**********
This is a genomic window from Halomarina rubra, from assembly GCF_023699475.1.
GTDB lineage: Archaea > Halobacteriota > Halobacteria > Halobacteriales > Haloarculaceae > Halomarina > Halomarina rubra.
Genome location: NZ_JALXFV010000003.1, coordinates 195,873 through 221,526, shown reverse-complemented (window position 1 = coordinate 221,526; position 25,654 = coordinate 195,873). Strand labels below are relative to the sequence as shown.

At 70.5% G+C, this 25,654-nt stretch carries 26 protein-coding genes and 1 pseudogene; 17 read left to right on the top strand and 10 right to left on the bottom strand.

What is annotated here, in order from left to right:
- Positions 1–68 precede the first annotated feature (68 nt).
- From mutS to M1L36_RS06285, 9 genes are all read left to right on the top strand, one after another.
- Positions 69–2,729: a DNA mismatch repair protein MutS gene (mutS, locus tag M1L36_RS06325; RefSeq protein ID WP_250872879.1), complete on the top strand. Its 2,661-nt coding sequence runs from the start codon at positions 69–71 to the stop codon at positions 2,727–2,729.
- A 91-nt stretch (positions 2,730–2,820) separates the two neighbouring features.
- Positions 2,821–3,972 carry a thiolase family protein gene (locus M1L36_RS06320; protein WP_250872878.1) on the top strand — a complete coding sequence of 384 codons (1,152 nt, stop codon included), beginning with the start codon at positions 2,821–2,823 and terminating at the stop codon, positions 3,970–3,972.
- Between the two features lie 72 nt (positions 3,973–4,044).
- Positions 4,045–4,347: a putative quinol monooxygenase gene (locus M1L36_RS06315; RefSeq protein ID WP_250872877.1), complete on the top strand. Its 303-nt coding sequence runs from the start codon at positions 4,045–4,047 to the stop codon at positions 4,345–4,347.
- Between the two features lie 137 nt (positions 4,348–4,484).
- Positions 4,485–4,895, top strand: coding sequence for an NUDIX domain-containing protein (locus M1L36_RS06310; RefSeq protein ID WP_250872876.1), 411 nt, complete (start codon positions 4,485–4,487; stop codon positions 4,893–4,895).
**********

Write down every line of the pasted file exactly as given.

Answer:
This is a genomic window from Halomarina rubra, from assembly GCF_023699475.1.
GTDB lineage: Archaea > Halobacteriota > Halobacteria > Halobacteriales > Haloarculaceae > Halomarina > Halomarina rubra.
Genome location: NZ_JALXFV010000003.1, coordinates 195,873 through 221,526, shown reverse-complemented (window position 1 = coordinate 221,526; position 25,654 = coordinate 195,873). Strand labels below are relative to the sequence as shown.

At 70.5% G+C, this 25,654-nt stretch carries 26 protein-coding genes and 1 pseudogene; 17 read left to right on the top strand and 10 right to left on the bottom strand.

What is annotated here, in order from left to right:
- Positions 1–68 precede the first annotated feature (68 nt).
- From mutS to M1L36_RS06285, 9 genes are all read left to right on the top strand, one after another.
- Positions 69–2,729: a DNA mismatch repair protein MutS gene (mutS, locus tag M1L36_RS06325; RefSeq protein ID WP_250872879.1), complete on the top strand. Its 2,661-nt coding sequence runs from the start codon at positions 69–71 to the stop codon at positions 2,727–2,729.
- A 91-nt stretch (positions 2,730–2,820) separates the two neighbouring features.
- Positions 2,821–3,972 carry a thiolase family protein gene (locus M1L36_RS06320; protein WP_250872878.1) on the top strand — a complete coding sequence of 384 codons (1,152 nt, stop codon included), beginning with the start codon at positions 2,821–2,823 and terminating at the stop codon, positions 3,970–3,972.
- Between the two features lie 72 nt (positions 3,973–4,044).
- Positions 4,045–4,347: a putative quinol monooxygenase gene (locus M1L36_RS06315; RefSeq protein ID WP_250872877.1), complete on the top strand. Its 303-nt coding sequence runs from the start codon at positions 4,045–4,047 to the stop codon at positions 4,345–4,347.
- Between the two features lie 137 nt (positions 4,348–4,484).
- Positions 4,485–4,895, top strand: coding sequence for an NUDIX domain-containing protein (locus M1L36_RS06310; RefSeq protein ID WP_250872876.1), 411 nt, complete (start codon positions 4,485–4,487; stop codon positions 4,893–4,895).